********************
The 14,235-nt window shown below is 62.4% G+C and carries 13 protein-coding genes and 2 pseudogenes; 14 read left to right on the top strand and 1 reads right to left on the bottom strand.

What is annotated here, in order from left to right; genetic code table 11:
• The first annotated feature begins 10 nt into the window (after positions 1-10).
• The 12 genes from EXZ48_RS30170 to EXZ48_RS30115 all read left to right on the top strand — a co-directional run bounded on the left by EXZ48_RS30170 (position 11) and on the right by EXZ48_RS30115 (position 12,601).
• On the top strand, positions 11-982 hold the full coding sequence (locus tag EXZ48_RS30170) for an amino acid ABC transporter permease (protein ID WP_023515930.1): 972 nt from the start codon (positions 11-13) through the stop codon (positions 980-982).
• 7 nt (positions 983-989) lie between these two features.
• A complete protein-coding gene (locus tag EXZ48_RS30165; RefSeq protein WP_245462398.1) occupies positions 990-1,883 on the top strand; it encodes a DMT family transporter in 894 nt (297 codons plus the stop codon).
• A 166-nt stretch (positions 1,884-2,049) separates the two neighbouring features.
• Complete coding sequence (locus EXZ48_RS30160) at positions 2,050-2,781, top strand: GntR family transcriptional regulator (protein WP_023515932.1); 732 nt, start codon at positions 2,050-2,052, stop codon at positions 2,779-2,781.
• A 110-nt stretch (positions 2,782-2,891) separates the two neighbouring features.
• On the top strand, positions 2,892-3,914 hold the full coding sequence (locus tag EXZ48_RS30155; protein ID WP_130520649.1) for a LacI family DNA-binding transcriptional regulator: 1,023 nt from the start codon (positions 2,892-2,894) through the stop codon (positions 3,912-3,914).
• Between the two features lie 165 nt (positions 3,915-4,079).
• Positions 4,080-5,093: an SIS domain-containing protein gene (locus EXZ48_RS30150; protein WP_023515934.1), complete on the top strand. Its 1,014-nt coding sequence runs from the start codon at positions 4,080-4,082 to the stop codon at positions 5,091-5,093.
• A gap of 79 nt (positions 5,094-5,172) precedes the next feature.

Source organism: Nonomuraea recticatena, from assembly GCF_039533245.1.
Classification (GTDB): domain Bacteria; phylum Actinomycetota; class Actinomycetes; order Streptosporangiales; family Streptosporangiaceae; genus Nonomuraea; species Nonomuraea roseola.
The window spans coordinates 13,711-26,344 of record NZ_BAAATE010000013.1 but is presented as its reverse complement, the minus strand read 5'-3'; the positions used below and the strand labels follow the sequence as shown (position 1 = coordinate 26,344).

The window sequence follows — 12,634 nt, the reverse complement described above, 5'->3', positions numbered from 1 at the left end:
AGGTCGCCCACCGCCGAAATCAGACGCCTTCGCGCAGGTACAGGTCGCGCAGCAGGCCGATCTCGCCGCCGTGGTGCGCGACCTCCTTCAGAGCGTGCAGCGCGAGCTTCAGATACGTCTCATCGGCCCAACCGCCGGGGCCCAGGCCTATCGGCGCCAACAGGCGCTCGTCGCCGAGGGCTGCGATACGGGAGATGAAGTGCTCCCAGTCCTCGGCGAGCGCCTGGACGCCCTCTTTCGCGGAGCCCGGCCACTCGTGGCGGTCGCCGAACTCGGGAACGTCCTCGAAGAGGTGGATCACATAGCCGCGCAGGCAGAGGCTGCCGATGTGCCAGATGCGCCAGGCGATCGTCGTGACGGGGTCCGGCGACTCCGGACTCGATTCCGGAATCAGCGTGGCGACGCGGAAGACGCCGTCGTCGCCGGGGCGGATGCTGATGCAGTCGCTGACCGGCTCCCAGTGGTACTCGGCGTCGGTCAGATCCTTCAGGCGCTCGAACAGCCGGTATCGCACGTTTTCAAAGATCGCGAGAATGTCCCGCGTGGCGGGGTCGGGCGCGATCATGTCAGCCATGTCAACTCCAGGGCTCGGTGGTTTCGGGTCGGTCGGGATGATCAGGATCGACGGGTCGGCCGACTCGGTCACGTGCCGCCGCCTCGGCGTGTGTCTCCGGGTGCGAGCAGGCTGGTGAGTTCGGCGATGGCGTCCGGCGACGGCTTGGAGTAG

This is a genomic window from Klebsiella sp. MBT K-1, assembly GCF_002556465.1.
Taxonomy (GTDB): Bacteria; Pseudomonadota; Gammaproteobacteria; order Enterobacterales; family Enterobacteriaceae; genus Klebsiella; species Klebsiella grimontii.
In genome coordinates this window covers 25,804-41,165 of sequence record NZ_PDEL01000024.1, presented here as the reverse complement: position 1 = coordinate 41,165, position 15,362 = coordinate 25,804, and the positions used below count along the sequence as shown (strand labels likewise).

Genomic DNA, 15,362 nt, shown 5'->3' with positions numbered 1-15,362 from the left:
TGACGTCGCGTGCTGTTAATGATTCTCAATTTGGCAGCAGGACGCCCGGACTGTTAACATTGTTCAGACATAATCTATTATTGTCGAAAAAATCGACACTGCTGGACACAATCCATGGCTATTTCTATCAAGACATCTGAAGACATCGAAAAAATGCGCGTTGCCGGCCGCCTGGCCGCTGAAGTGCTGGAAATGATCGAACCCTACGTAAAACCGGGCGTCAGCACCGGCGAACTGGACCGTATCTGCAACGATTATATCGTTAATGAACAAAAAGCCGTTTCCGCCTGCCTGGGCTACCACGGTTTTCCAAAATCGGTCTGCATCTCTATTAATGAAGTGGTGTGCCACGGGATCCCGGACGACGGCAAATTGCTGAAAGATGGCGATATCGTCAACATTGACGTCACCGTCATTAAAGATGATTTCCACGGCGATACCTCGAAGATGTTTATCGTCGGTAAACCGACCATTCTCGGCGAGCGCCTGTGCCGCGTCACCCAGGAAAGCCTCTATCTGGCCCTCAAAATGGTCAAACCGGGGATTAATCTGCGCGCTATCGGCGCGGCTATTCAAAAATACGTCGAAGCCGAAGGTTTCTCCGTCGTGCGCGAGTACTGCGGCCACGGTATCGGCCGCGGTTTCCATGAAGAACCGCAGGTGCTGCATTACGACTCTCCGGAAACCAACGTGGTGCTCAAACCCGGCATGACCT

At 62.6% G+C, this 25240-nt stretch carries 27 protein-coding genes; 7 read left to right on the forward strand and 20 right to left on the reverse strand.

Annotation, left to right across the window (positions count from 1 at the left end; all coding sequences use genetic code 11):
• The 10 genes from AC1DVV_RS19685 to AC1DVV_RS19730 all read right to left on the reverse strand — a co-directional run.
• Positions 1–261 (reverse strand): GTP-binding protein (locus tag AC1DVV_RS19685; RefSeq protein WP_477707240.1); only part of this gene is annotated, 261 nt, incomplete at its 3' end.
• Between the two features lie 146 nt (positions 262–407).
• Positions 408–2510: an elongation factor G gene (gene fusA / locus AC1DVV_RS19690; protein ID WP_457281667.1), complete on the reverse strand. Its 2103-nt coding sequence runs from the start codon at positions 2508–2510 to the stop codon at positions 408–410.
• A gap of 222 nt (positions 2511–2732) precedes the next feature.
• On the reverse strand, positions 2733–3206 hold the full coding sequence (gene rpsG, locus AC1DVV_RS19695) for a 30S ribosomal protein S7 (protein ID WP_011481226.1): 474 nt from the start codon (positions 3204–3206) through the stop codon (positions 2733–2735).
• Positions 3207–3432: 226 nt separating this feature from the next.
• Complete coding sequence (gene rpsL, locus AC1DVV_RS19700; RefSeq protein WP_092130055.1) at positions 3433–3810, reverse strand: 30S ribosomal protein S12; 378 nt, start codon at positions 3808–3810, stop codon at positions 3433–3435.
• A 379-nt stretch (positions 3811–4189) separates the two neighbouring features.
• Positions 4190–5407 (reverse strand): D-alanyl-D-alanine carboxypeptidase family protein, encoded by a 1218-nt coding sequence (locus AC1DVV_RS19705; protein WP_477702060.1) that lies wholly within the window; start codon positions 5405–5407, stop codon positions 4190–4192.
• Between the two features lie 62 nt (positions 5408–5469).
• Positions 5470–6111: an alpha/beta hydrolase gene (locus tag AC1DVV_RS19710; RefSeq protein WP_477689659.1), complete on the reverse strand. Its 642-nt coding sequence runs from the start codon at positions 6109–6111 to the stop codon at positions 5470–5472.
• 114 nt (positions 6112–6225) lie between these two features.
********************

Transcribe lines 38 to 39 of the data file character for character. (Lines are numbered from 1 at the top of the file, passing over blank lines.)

• Positions 5470–6111: an alpha/beta hydrolase gene (locus tag AC1DVV_RS19710; RefSeq protein WP_477689659.1), complete on the reverse strand. Its 642-nt coding sequence runs from the start codon at positions 6109–6111 to the stop codon at positions 5470–5472.
• 114 nt (positions 6112–6225) lie between these two features.